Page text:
This is the second part of a blog series covering frequently asked questions concerning utility bill debts and bankruptcy. The first part can be found here. Utility debts occur when you miss monthly utility payments for any period of time. As an unsecured debt (a debt that does not have collateral – secured by any property), it is always fully discharged in an individual consumer bankruptcy case. Because of that, bankruptcy is one of the best options for finding relief from utility bill debt and other unsecured debts like credit card balances and medical bills. At Behm Law Group Ltd., our attorneys are dedicated to helping households work through Chapter 7 or Chapter 12 or Chapter 13 bankruptcy cases to receive permanent, effective debt relief in Mankato, MN, and the surrounding communities.
While filing for bankruptcy relief will be denoted on your credit profile for a limited period of time (usually 5 to 7 years), the benefits almost always outweigh the potential negatives because your debts will be fully discharged in bankruptcy. Utility bill debts are debts that are handled in bankruptcy, and if you owe those debts, filing for bankruptcy can also stop your utility services from being shut off and keep creditors from harassing you. These are some of the more frequently asked questions about how utility debts are handled in bankruptcy.
When is filing for bankruptcy not enough to prevent service shut off?
Although the automatic stay injunctive mandates of 11 U.S.C. §362 are immediately imposed upon all creditors when you file your bankruptcy petition, there are still some steps that you must take to stop possible utility service shut off. In your petition paperwork, make sure your utility bill debts are listed in the correct section. Listing those unpaid bills as debts will allow the bankruptcy court to notify your utility providers of your bankruptcy filing and prevent service shut-off. Within 20 days of filing, you must also show your utility provider that you will be able to pay your utility bills that are incurred and come due after the date that your bankruptcy petition is filed. This proof is called “adequate assurance.”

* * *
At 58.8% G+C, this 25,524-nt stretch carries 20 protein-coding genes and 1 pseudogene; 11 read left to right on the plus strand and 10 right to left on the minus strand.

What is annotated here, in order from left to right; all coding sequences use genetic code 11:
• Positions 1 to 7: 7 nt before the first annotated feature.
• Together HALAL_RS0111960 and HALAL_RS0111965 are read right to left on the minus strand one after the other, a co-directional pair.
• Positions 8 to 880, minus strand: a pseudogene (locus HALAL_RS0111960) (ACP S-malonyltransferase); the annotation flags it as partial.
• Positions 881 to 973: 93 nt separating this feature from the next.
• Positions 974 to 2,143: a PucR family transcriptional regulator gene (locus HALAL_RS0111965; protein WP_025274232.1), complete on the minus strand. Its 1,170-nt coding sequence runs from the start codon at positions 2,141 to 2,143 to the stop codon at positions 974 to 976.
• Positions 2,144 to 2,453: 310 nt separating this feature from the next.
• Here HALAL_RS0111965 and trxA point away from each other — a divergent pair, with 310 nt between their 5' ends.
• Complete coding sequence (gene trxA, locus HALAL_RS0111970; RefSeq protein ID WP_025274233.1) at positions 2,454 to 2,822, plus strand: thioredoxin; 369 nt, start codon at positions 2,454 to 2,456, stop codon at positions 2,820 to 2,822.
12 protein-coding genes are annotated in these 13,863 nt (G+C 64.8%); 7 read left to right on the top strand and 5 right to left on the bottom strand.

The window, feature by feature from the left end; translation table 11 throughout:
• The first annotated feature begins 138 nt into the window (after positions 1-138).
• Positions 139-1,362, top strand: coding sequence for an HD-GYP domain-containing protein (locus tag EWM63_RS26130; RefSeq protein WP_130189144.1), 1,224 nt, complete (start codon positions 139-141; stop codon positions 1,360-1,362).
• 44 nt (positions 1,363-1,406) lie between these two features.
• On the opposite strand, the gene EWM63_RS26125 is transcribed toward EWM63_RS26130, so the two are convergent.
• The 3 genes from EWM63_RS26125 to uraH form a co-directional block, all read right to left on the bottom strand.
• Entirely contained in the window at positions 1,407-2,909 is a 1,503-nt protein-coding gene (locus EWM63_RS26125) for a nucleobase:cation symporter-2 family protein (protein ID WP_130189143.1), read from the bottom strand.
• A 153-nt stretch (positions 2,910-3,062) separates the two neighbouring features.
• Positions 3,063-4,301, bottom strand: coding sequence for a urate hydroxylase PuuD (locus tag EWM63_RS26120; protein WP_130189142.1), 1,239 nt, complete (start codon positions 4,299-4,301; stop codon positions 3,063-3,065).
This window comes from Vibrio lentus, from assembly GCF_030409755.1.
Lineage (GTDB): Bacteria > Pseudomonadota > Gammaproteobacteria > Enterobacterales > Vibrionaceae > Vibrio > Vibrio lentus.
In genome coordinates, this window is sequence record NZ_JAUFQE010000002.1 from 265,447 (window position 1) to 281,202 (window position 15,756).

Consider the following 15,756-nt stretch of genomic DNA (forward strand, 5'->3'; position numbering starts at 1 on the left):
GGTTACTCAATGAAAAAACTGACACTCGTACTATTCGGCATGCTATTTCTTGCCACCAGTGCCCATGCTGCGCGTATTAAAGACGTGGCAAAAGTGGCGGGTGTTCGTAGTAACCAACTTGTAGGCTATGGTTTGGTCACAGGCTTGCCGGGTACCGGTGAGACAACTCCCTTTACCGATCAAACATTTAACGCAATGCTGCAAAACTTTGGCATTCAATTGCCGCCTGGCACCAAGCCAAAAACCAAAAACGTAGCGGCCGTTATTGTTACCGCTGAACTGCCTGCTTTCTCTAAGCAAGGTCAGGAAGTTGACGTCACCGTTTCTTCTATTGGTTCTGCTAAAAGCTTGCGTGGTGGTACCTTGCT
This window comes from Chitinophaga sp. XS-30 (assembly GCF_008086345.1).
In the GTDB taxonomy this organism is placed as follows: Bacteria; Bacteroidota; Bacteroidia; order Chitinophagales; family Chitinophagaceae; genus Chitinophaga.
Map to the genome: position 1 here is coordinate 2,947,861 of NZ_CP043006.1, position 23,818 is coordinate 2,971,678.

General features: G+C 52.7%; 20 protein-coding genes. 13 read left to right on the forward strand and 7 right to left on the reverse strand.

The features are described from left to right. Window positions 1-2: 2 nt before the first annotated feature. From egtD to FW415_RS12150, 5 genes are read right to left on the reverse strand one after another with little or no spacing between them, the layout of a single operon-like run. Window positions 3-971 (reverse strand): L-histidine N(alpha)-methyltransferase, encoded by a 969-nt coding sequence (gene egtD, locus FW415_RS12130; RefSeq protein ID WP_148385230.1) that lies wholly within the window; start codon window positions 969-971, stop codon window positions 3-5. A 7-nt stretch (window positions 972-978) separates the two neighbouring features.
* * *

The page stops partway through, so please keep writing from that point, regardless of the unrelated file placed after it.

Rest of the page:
What is “adequate assurance?”
Adequate assurance is a good faith measure of proof to your provider that you will be able to pay your future utility bills. This proof can be offered in several different forms, including letters of credit provided by a lender, security deposits (much like a damage deposit with a landlord if you’re renting an apartment), certificates of deposit, prepayment, surety bonds, or another type agreed on by you and your utility provider.
What happens if my provider doesn’t accept my offer of adequate assurance?
If you and your provider don’t agree on a form of adequate assurance, you can request the bankruptcy court to order your provider to accept that assurance. The bankruptcy judge may also order you to modify the form or amount of the assurance deposit.
Utility bill debts are stressful, especially when service shut-off is a threat during the colder months. If you’re struggling financially, contact Behm Law Group Ltd. at (507) 387-7200 or email@example.com for more information about bankruptcy and debt relief in Mankato, MN.